"Reconnaissant que les mutilations génitales féminines constituent un irréparable abus irréversible qui a des répercussions négatives sur les droits fondamentaux des femmes et des jeunes filles, et qui touchent environ 100 à 140 000 000 femmes et des filles à travers le monde, et que, chaque année, l'on peut estimer que plus de trois millions de filles risquent d'être soumises à la pratique dans le monde entier, Réaffirmant que les mutilations génitales féminines sont une pratique nuisible qui constitue une menace sérieuse pour la santé des femmes et des filles, y compris leur santé psychologique, sexuelle et reproductive, qui peut accroître leur vulnérabilité au VIH et peut avoir des conséquences fatales obstétriques, prénatales  pour la mère et le nouveau-né, et que l'abandon de cette pratique néfaste peut être réalisée à la suite d'un effort général qui implique tous les acteurs publics et privés dans la société, y compris les filles et les garçons, les femmes et les hommes » - "Recognizing that female genital mutilations  are an irreparable, irreversible abuse that impacts negatively on the human rights of women and girls, affecting about one hundred to one hundred and forty million women and girls worldwide, and that each year an estimated further  three million girls are at risk of being subjected to the practice throughout the world,  Reaffirming that female genital mutilations are a harmful practice that constitutes a serious threat to the health of women and girls, including their psychological, sexual and reproductive health, which can increase their vulnerability to HIV and may have adverse obstetric  and prenatal outcomes as well as fatal consequences for the mother and the newborn, and that the abandonment of this harmful practice can be achieved as a result of a comprehensive movement that involves all public and private stakeholders in society, including girls and boys, women and men," http://www.unwomen.org/fr/2012/12/united-nations-bans-female-genital-mutilation/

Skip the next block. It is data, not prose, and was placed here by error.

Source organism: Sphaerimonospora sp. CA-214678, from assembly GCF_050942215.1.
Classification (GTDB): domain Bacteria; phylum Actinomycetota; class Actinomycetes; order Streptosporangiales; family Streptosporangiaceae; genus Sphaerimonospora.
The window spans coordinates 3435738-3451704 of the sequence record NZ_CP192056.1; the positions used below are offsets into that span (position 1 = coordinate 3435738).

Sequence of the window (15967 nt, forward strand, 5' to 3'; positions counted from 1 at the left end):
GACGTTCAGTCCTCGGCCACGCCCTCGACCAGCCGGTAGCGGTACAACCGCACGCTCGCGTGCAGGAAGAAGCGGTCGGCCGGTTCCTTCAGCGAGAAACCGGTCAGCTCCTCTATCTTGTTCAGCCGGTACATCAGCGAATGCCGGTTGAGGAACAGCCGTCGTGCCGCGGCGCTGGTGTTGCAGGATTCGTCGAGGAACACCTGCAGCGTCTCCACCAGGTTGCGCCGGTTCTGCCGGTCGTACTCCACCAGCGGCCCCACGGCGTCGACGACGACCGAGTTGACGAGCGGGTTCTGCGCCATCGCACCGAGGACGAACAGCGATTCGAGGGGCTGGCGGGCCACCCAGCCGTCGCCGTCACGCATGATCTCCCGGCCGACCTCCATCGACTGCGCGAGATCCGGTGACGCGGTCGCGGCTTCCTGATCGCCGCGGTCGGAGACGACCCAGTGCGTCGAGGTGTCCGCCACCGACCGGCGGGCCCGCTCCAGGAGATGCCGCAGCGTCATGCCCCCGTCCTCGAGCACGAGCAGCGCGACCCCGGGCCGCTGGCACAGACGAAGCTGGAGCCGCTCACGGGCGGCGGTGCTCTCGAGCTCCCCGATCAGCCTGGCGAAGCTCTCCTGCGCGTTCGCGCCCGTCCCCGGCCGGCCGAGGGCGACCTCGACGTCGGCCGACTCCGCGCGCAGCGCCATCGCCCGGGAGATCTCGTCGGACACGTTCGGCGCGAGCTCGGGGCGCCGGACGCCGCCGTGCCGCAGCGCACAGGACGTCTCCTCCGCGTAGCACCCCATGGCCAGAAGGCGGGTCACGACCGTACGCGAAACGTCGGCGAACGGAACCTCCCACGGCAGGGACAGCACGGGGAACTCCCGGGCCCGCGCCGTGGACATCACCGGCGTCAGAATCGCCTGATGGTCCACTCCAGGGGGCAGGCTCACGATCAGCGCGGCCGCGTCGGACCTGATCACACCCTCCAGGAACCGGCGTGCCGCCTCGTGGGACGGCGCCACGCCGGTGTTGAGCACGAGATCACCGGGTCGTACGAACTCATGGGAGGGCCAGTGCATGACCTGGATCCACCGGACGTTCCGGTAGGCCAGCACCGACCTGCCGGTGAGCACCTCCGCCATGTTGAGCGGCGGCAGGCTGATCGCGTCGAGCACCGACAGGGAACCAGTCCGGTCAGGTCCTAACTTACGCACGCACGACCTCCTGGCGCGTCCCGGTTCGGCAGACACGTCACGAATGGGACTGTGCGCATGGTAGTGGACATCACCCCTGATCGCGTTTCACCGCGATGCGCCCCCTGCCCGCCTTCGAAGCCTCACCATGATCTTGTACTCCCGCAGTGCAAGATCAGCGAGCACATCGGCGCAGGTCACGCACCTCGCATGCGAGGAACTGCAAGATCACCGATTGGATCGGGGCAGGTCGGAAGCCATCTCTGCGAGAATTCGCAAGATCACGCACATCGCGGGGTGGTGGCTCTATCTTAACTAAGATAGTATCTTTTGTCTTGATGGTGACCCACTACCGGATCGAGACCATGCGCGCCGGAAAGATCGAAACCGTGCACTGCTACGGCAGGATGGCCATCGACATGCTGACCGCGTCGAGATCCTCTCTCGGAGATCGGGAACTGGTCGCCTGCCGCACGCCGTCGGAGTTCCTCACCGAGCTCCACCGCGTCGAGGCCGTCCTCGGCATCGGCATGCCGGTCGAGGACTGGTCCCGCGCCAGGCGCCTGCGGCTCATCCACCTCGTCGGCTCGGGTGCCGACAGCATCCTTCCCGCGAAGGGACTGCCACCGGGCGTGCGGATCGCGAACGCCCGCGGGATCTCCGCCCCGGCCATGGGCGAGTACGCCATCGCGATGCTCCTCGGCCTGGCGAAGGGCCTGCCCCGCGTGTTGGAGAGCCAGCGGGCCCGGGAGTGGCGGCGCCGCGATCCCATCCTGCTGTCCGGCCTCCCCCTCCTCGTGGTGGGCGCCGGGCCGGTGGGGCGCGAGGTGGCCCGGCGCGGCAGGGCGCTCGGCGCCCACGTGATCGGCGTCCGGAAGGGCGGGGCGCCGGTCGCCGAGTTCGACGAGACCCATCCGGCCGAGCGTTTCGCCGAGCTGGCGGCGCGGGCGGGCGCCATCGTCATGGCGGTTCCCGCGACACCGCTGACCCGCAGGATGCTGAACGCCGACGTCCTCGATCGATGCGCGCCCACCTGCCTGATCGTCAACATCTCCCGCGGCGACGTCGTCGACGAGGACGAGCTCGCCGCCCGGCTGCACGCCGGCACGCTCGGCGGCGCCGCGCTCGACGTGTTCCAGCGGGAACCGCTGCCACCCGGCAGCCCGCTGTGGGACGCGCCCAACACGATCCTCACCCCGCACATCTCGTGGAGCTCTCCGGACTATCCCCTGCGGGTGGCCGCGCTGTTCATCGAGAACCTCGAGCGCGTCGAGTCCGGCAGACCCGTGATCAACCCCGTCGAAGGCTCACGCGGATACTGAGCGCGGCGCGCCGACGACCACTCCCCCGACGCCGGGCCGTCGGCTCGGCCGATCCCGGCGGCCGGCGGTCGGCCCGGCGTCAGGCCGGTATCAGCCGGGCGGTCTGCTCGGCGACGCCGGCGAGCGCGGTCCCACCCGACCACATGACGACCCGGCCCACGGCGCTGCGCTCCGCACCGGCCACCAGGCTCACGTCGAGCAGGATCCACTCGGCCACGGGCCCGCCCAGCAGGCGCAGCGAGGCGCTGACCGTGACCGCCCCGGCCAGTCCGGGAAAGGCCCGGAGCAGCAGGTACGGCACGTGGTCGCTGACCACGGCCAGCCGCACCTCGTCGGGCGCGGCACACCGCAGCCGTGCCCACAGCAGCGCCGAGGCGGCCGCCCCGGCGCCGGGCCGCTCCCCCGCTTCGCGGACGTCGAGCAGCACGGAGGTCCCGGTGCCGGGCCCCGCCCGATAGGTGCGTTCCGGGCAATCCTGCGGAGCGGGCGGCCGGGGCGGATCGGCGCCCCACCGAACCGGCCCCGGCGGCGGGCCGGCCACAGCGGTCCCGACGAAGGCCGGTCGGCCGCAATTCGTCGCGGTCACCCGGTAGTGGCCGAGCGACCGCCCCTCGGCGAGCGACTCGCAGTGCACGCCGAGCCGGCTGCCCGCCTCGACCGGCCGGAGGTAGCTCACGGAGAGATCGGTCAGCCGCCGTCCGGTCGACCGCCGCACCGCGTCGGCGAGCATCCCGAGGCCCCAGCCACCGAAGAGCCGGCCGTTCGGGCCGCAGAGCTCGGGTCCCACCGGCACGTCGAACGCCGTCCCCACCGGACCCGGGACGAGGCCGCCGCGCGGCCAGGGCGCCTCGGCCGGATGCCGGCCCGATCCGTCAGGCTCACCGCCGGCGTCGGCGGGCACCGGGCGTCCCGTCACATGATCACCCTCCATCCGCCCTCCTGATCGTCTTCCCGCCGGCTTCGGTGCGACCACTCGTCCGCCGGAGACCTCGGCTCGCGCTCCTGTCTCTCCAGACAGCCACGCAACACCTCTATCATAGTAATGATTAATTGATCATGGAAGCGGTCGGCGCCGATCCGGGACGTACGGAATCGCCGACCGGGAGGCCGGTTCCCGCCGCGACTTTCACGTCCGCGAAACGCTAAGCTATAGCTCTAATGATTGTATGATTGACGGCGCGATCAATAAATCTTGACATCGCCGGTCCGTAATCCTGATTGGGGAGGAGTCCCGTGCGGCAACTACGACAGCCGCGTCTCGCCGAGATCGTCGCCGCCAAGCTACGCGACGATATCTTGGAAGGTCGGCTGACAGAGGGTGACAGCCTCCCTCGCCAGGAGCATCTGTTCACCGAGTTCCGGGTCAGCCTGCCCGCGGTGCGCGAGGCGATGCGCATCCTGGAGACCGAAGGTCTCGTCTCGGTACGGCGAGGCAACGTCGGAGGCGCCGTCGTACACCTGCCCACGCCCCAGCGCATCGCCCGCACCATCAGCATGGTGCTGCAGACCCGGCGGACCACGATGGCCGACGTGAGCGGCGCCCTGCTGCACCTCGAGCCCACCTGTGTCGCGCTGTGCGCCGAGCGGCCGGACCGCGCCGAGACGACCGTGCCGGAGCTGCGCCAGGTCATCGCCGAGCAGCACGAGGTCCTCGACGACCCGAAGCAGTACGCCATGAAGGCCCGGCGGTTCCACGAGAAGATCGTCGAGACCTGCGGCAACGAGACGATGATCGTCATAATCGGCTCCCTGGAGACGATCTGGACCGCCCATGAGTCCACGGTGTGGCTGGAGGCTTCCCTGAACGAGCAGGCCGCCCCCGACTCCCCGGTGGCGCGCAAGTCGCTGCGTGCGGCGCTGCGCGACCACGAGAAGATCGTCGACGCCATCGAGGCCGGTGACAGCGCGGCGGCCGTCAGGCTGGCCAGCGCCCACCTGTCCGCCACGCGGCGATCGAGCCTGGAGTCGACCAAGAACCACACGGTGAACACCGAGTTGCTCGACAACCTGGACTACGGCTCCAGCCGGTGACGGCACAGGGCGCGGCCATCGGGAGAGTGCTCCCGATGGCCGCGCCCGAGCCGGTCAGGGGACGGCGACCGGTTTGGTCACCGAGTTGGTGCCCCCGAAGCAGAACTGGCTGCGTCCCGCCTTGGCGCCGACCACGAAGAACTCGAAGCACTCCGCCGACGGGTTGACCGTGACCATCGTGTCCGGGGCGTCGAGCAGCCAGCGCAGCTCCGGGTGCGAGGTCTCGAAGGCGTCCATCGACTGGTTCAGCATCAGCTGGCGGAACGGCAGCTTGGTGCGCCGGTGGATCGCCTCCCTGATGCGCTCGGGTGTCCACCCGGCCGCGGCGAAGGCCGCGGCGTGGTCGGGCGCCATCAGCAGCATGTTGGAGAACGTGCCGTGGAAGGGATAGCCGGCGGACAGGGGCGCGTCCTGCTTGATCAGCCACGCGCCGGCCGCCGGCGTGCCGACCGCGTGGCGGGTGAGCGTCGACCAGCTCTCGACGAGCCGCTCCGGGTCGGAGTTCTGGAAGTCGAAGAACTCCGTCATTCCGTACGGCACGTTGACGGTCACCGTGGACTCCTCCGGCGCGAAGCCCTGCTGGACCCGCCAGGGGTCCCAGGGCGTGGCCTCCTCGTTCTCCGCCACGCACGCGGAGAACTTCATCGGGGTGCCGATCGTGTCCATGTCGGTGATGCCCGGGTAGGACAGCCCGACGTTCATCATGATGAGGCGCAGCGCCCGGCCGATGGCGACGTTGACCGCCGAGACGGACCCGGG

The General Assembly, 
Recalling its resolutions 53/117 of 9 December 1998 and 56/128 of  
19 December 2001, Commission on the Status of Women resolutions 51/2 of  
9 March 2007, 52/2 of 7 March 2008 and 54/7 of 12 March 2010 and all other 
relevant resolutions,  
Reaffirming that the Convention on the Rights of the Child
1 and the Convention on the Elimination of All Forms of Discrimination against Women,
2 together with the Optional Protocols thereto, constitute an important contribution to 
the legal framework for the protection and promotion of the human rights of women  and girls,  
Reaffirming also the Beijing Declaration
3 and Platform for Action,
4 the outcomes of the twenty-third special session of the General Assembly, entitled  “Women 2000: gender equality, development and peace for the twenty-first century”,
5 the Programme of Action of the International Conference on Population 
__________________ 
 * Reissued for technical reasons on 20 November 2012. 
 ** On behalf of the States Members of the United Nations that are members of the Group of 
African States. 
1 United Nations, Treaty Series, vol. 1577, No. 27531.